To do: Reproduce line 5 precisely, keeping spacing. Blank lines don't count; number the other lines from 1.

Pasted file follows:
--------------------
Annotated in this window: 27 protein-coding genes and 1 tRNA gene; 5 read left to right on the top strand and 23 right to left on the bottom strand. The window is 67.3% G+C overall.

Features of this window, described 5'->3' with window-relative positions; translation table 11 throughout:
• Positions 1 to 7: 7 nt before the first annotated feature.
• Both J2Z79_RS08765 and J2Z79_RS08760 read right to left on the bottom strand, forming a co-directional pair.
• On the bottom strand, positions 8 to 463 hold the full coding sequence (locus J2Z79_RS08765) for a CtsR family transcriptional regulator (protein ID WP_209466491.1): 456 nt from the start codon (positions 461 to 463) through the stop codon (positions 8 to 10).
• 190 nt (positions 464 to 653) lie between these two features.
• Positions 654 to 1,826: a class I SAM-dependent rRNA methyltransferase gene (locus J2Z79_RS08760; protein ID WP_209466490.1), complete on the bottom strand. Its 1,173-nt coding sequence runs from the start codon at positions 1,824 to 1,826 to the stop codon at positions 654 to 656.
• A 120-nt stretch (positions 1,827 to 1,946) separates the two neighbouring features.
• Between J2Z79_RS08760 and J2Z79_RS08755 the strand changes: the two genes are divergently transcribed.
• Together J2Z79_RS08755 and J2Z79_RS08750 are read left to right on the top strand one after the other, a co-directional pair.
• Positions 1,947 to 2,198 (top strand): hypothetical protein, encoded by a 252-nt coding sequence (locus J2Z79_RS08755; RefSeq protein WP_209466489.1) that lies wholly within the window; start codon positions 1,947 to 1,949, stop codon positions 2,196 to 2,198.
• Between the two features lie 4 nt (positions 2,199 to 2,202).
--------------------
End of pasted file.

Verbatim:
• On the bottom strand, positions 8 to 463 hold the full coding sequence (locus J2Z79_RS08765) for a CtsR family transcriptional regulator (protein ID WP_209466491.1): 456 nt from the start codon (positions 461 to 463) through the stop codon (positions 8 to 10).